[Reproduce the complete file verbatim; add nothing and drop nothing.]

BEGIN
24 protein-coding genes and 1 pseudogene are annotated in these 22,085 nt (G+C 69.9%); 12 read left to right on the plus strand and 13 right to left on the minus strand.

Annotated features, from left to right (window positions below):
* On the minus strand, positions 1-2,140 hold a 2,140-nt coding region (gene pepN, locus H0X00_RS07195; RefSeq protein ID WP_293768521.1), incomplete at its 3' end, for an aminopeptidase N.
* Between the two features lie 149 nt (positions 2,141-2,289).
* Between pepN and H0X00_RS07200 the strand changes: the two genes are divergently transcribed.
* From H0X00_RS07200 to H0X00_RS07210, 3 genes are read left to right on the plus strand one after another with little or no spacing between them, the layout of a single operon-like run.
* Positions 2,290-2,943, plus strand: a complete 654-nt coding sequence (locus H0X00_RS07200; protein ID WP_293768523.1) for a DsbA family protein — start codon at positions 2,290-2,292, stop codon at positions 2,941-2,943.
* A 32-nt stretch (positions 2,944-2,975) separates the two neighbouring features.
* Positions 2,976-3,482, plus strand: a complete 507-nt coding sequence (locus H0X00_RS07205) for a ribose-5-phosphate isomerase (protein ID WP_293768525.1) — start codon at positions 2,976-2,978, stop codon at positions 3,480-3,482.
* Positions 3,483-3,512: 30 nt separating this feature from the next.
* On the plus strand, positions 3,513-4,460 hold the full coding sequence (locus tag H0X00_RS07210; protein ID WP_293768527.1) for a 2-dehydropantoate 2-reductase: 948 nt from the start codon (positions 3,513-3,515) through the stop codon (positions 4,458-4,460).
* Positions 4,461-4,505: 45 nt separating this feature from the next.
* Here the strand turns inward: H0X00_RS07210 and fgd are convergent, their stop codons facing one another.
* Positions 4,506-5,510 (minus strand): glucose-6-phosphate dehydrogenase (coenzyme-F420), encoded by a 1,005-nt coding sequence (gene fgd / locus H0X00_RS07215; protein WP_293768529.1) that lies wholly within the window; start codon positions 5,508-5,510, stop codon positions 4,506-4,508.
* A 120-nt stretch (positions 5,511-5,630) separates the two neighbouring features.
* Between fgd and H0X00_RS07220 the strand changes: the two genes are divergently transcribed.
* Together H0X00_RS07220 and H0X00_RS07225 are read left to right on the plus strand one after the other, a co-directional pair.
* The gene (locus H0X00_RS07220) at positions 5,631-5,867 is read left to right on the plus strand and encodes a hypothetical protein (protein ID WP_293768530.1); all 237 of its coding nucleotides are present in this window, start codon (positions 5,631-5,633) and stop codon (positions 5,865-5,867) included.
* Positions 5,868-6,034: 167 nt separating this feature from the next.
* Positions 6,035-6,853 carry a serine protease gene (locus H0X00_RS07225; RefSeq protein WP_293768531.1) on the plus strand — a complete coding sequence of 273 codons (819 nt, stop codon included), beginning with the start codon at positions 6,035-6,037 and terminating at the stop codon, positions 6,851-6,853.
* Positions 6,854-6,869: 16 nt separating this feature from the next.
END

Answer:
24 protein-coding genes and 1 pseudogene are annotated in these 22,085 nt (G+C 69.9%); 12 read left to right on the plus strand and 13 right to left on the minus strand.

Annotated features, from left to right (window positions below):
* On the minus strand, positions 1-2,140 hold a 2,140-nt coding region (gene pepN, locus H0X00_RS07195; RefSeq protein ID WP_293768521.1), incomplete at its 3' end, for an aminopeptidase N.
* Between the two features lie 149 nt (positions 2,141-2,289).
* Between pepN and H0X00_RS07200 the strand changes: the two genes are divergently transcribed.
* From H0X00_RS07200 to H0X00_RS07210, 3 genes are read left to right on the plus strand one after another with little or no spacing between them, the layout of a single operon-like run.
* Positions 2,290-2,943, plus strand: a complete 654-nt coding sequence (locus H0X00_RS07200; protein ID WP_293768523.1) for a DsbA family protein — start codon at positions 2,290-2,292, stop codon at positions 2,941-2,943.
* A 32-nt stretch (positions 2,944-2,975) separates the two neighbouring features.
* Positions 2,976-3,482, plus strand: a complete 507-nt coding sequence (locus H0X00_RS07205) for a ribose-5-phosphate isomerase (protein ID WP_293768525.1) — start codon at positions 2,976-2,978, stop codon at positions 3,480-3,482.
* Positions 3,483-3,512: 30 nt separating this feature from the next.
* On the plus strand, positions 3,513-4,460 hold the full coding sequence (locus tag H0X00_RS07210; protein ID WP_293768527.1) for a 2-dehydropantoate 2-reductase: 948 nt from the start codon (positions 3,513-3,515) through the stop codon (positions 4,458-4,460).
* Positions 4,461-4,505: 45 nt separating this feature from the next.
* Here the strand turns inward: H0X00_RS07210 and fgd are convergent, their stop codons facing one another.
* Positions 4,506-5,510 (minus strand): glucose-6-phosphate dehydrogenase (coenzyme-F420), encoded by a 1,005-nt coding sequence (gene fgd / locus H0X00_RS07215; protein WP_293768529.1) that lies wholly within the window; start codon positions 5,508-5,510, stop codon positions 4,506-4,508.
* A 120-nt stretch (positions 5,511-5,630) separates the two neighbouring features.
* Between fgd and H0X00_RS07220 the strand changes: the two genes are divergently transcribed.
* Together H0X00_RS07220 and H0X00_RS07225 are read left to right on the plus strand one after the other, a co-directional pair.
* The gene (locus H0X00_RS07220) at positions 5,631-5,867 is read left to right on the plus strand and encodes a hypothetical protein (protein ID WP_293768530.1); all 237 of its coding nucleotides are present in this window, start codon (positions 5,631-5,633) and stop codon (positions 5,865-5,867) included.
* Positions 5,868-6,034: 167 nt separating this feature from the next.
* Positions 6,035-6,853 carry a serine protease gene (locus H0X00_RS07225; RefSeq protein WP_293768531.1) on the plus strand — a complete coding sequence of 273 codons (819 nt, stop codon included), beginning with the start codon at positions 6,035-6,037 and terminating at the stop codon, positions 6,851-6,853.
* Positions 6,854-6,869: 16 nt separating this feature from the next.